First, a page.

You can transform a room, even without a budget for brand new furniture! I’m showing you the main living areas of one of the houses on the Tennessee Baptist Children’s Home campus that was part of the Meaningful Makeovers project undertaken by the Greater Nashville Chapter of RESA (Real Estate Staging Association) to benefit young girls experiencing family crisis.
Along with one of the girl’s bedrooms and bath (see those transformations here), Elizabeth Scruggs (of Superior Construction & Design) and myself took on these three areas to improve for the children and house parents who live in this home.
1. Change Your Paint Colors & Placement
The first way to transform a room without replacing furniture is by changing the paint colors. While that’s no big surprise, what you might not consider is where and how to apply the new colors. Here’s the goldy-tan color of the living room in its “before” state:
Lightening the wall color brightens the entire room, especially when you use an eggshell finish rather than a flat finish. The slight sheen reflects light, rather than absorbing it. This wall color is Sherwin-Williams Repose Gray SW7015:
Did you notice what great “bones” this room has? Built-in bookcases, a huge fireplace, and hardwood floors, and two sets of french doors. You can accent your architecture with where you place the new paint colors. THAT DOESN’T MEAN AN ACCENT WALL. Accent walls are not only dated, but they can actually throw off the balance of a room if not used properly. Instead, try adding an accent color in the backs of bookcases. NEVER leave the backs of built-ins the same color as the walls in the room. That makes it appear less architectural or built-in, and more like you applied the shelves over the drywall:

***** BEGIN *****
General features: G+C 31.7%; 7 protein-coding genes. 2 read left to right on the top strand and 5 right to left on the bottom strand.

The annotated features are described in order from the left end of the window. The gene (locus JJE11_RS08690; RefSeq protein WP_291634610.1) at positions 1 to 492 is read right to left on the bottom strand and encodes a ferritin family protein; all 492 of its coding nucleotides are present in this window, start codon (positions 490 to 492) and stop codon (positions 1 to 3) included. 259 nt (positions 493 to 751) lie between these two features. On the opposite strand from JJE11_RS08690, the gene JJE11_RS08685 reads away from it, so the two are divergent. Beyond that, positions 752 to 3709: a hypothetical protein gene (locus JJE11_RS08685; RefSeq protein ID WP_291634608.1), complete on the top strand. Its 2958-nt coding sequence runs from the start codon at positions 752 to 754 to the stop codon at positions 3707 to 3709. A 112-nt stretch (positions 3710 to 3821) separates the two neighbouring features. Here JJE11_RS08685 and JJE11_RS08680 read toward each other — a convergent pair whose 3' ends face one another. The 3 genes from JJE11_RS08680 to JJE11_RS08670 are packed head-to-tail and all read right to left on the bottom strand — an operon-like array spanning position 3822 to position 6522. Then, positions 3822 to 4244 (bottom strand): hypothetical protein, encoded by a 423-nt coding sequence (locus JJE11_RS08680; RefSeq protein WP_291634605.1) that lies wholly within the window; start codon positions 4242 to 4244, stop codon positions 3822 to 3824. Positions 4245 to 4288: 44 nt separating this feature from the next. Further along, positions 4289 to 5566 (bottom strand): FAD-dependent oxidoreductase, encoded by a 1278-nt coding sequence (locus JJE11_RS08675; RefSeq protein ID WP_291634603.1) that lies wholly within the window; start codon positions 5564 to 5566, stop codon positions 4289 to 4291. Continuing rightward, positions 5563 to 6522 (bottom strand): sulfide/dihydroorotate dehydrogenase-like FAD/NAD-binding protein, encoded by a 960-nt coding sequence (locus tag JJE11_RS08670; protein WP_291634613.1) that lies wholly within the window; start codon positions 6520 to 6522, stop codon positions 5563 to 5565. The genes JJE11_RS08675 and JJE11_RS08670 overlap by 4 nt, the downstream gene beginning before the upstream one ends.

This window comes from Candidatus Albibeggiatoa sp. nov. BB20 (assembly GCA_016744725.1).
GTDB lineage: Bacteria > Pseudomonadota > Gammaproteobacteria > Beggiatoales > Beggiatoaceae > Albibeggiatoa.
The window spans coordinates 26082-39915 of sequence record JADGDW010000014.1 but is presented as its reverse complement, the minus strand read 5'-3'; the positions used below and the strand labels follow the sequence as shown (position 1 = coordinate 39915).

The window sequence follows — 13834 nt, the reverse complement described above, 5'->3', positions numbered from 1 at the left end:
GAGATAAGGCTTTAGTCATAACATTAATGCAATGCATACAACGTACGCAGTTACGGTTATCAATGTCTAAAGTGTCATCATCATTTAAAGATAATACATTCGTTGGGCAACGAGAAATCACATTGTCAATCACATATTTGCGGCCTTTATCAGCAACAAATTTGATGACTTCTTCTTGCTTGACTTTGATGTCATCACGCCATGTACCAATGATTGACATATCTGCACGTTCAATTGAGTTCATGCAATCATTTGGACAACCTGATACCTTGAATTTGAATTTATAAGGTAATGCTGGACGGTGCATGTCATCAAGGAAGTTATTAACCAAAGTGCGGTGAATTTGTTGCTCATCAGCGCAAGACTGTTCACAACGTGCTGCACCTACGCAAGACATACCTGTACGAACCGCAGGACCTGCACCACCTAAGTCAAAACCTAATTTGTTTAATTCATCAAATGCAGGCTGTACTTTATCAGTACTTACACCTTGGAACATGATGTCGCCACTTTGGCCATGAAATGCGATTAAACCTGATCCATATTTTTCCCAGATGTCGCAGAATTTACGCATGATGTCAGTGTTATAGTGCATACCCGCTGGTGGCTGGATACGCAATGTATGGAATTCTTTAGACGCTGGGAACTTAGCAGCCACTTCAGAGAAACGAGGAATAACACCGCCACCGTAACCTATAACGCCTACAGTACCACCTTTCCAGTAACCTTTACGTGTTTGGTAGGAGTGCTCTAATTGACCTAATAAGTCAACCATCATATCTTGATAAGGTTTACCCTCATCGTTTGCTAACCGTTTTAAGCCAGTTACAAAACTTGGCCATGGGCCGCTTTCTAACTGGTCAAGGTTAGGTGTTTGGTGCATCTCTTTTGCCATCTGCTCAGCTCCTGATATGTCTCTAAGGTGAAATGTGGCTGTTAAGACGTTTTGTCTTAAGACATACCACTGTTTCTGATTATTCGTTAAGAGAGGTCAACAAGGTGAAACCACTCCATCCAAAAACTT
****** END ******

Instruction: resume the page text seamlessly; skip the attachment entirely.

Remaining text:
Painting the backs of the bookcases in an accent color highlights them and gives a great backdrop for books and decor. I chose Sherwin-Williams Poolhouse SW7603 for these bookcases that were styled by Elizabeth:
The dark fireplace was definitely a light-sucker in the place and the recessed ceiling was a bit of a bore:
We repeated SW Poolhouse from the bookcases on the recessed ceiling area in the middle of this room, and lightened up the fireplace with some neutral paint and a bit of technique:
No primer required – I simply used the wall color as the base coat, letting some of the original brick color bleed through. Then I hand-painted the grout a slightly lighter color than what it was previously. Then I added the same color I used for the grout randomly on the painted brick for a white-washed effect. Although I usually hire a professional to do this, budget constraints required that I try this one on my own this time! It’s not perfect, but it’s a huge improvement over the previously dark behemoth!
2. Camouflage Your Furniture
Is your upholstery dark and dreary? Stained or worn? An inexpensive way to transform a room is to update your upholstered pieces by applying a little camouflage!
A beautiful throw or blanket can add color and texture, while providing some coverage where you need it.
Coordinating pillows distract you from the dated upholstery, too. Elizabeth Scruggs found all of the pillows and throws from Home Goods. Remember to add some pattern and texture like these, rather than resorting to solid pillows.
3. Update Your Lighting
Changing out your overhead and lamp lighting can transform a room instantly. Dark or amber domes on your lighting or ceiling fans can make the room shadowy and will darken and change the color of everything they cast light on. Same goes for dark lamp shades.